Albany and Saratoga Springs, NY: Upstate is Where It’s At
In season 3, we got a chance to showcase a part of New York that’s less heralded, but no less rich in American lore and history. We headed upstate and visited the beautiful Saratoga Springs and the capital, Albany. Driving around upstate is a wonderful experience, made all-the-richer with the historical knowledge you can learn along the way.
What to do in Saratoga Springs
See the spouters at Saratoga Spa State Park
Since the 14th century, indigenous peoples have revered Saratoga Spring’s fresh springs and spouters. Their abundance and the benefit of the minerals they contain was quickly noted by settlers, as well. In a few short centuries, Saratoga Springs grew a reputation for its abundant, healing freshwater. Water from these springs is still popular among hikers, visitors, and natural health enthusiasts.
If you’re up for a light hike, check out Spa State Park, home to many of the most famous springs and spouters in the area. Officially recognized in 1938-1939 and christened Geyser Park, Spa State Park has been an active source of local recreation and health since 1910. A spa was built on the site in 1935, and the classical architecture of the facility is part of the charm of the modern park. Two golf courses, several trails, outdoor pavilions, and numerous other amenities provide a day (or more) of fun activities for all ages. The Gideon Putnam hotel and spa sits inside the park and is named after the area’s founder.
Saratoga Springs Raceway: The graveyard of champions
You can’t talk about Saratoga without mentioning its famous race track, that’s older than Churchill Downs in Kentucky. Graced with the nickname “Graveyard of Champions” after two horses with terrible odds defeated reigning champions, Saratoga is the heart of America’s horse-racing history. The first track was built in 1863, and the following year, changed location to the opposite side of Union Avenue. Today, both courses are still in use.
The Saratoga Springs Racetrack is a symbol of the area’s defiance. While the country was at war, inhabitants of Saratoga raced their horses, ignored the outside world, and raced their thoroughbreds. In a 1913 race at Saratoga Springs, the word “upset,” meaning an unexpected win, was born when a horse named “Upset” beat the highly favored “Man O’War” (who was coming off a 21 win streak).
Stop by the park and see the history, watch the horses, or spend a little time relaxing in the casino. There are plenty of activities for children as well. And the springs that make Saratoga famous are here, too…Big Red Spring bubbles up on the racetrack’s grounds.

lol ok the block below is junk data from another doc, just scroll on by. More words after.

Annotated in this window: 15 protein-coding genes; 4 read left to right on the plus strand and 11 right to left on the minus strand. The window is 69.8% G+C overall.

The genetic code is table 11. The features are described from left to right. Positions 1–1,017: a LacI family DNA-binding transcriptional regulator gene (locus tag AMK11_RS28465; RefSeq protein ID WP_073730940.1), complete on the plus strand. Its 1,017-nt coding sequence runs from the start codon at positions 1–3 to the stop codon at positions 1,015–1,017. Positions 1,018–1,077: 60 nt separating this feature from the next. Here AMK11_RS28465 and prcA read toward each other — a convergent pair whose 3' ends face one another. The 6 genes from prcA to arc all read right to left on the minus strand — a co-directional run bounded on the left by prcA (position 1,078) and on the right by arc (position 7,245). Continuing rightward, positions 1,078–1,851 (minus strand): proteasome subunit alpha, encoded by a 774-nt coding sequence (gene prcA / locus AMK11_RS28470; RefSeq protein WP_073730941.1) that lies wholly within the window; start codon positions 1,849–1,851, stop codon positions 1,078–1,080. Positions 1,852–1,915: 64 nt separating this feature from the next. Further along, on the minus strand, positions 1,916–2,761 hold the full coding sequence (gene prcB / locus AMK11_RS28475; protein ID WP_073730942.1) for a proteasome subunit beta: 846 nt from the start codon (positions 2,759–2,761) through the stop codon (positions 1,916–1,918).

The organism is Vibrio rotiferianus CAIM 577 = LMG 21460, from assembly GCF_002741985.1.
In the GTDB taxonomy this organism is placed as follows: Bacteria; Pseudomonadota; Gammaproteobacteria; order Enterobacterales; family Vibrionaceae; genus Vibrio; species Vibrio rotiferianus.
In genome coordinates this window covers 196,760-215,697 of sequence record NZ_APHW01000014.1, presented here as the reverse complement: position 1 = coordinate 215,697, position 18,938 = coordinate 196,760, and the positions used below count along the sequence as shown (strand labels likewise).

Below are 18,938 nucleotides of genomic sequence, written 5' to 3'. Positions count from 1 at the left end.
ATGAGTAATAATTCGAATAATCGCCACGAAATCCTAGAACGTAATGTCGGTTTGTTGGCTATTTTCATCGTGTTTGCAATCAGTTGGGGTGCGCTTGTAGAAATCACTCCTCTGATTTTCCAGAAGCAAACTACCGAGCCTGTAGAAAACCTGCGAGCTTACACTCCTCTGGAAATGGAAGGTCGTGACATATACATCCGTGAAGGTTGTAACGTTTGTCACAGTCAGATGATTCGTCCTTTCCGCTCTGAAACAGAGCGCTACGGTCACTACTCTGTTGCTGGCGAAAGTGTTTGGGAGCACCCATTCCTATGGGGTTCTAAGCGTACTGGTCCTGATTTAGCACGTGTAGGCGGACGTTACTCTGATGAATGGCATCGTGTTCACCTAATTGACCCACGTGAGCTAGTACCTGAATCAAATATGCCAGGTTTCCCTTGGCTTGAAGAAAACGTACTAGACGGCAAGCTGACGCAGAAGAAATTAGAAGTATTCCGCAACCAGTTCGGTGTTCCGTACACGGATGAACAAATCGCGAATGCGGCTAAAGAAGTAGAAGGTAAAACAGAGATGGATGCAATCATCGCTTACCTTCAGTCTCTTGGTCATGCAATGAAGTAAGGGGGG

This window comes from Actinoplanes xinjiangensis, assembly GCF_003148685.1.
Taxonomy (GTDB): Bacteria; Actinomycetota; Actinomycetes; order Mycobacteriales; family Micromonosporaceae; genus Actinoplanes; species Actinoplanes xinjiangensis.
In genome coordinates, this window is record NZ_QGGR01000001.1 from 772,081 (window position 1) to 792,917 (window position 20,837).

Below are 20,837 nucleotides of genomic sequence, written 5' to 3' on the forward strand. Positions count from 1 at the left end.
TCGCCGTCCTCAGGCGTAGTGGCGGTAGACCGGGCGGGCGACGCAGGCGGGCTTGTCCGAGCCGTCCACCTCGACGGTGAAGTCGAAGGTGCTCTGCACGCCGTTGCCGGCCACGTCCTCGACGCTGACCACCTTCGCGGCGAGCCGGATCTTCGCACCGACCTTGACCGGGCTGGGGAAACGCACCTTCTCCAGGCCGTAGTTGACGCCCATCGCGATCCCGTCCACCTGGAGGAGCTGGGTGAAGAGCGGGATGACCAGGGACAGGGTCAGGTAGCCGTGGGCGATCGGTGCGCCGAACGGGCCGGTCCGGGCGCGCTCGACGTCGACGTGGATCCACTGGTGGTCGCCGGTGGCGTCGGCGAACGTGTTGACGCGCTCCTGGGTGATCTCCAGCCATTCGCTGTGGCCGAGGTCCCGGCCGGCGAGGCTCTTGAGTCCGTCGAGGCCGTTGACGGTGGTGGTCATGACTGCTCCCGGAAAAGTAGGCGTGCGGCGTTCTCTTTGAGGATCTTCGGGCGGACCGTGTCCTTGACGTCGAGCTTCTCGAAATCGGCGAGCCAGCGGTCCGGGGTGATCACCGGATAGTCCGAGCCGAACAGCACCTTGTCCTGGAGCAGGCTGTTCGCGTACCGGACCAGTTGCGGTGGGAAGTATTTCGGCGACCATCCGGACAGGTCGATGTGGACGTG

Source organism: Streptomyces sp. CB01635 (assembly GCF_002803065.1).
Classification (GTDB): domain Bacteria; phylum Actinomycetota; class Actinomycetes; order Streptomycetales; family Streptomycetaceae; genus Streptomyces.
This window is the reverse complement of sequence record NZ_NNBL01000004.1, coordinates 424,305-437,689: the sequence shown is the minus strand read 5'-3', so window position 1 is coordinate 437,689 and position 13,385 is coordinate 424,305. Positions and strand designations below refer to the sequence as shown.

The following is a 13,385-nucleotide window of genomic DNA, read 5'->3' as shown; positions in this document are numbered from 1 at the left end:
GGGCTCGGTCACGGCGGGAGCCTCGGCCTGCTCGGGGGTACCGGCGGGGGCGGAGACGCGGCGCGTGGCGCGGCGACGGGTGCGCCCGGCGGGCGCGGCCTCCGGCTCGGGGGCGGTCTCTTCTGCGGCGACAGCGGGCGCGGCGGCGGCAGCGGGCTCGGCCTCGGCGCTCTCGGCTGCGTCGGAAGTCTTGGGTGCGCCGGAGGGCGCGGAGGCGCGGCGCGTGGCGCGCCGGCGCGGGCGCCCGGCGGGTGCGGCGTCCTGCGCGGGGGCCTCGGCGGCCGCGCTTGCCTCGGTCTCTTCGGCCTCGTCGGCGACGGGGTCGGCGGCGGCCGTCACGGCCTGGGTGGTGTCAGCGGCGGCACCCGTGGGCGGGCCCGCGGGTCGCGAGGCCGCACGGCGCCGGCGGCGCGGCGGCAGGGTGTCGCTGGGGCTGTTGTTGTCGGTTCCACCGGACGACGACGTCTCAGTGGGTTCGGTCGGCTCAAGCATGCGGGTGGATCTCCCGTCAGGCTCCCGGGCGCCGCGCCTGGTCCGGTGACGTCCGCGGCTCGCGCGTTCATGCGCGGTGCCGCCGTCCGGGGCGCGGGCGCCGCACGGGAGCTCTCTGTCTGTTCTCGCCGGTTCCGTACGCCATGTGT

Saratoga National Historic Park: The turning point of the American Revolution
A few decades before horses dominated the racetracks in Saratoga Springs, they could be found nearby in a prominent role on the battlefield. Saratoga National Historic Park is more than just a park, it’s the place where American history changed. Considered to be among the top 15 battles in the world by military historians, it was the Battle of Saratoga (or more appropriately, battles) that broke the Brit’s backs in the fight to keep the colonies.
Following the defeat of the British at Saratoga (who were supported by German mercenary troops), the Spanish, French, and Dutch also declared war on Britain. America now had allies, and the Battles of Saratoga started it all.
This 4 square mile field looks innocent today, with a gentle incline, trees, grasses, and weeds growing peacefully upon it. During the Battles of Saratoga, the fields were covered with tens of thousands of soldiers, fighting for home, for country, or for cash. British forces on the edge of starvation faced off against an ever-growing American army, proving once and for all that the Americans could fight and win the war against the British on their own terms.
Today, you can tour the battlefield with an MP3 self-guided tour, contract a professional guide whose expertise is certified by the park, or simply walk around the field and feel the echo of the past. In winter, it makes a great course for snowshoe enthusiasts. The battlefield is open year-round to pedestrians during daylight hours. Sit and have lunch overlooking the hills. That’s what we did.
The Saratoga Monument
Erected 155 feet above the surrounding land, this obelisk-shaped monument commemorates the surrender of British General Burgoyne. The monument is really stunning. Not enough people even know it exists. It’s a town just up the road from the battlefield called, what else, Victory. It offers a unique vista of the battlefield and countryside below. The tower features 4 niches, each with a statue of an American General who fought at the battle. One of the four slots is vacant though – a slight to Major General Benedict Arnold who fought for the Americans at the Battle of Saratoga and switched sides shortly after.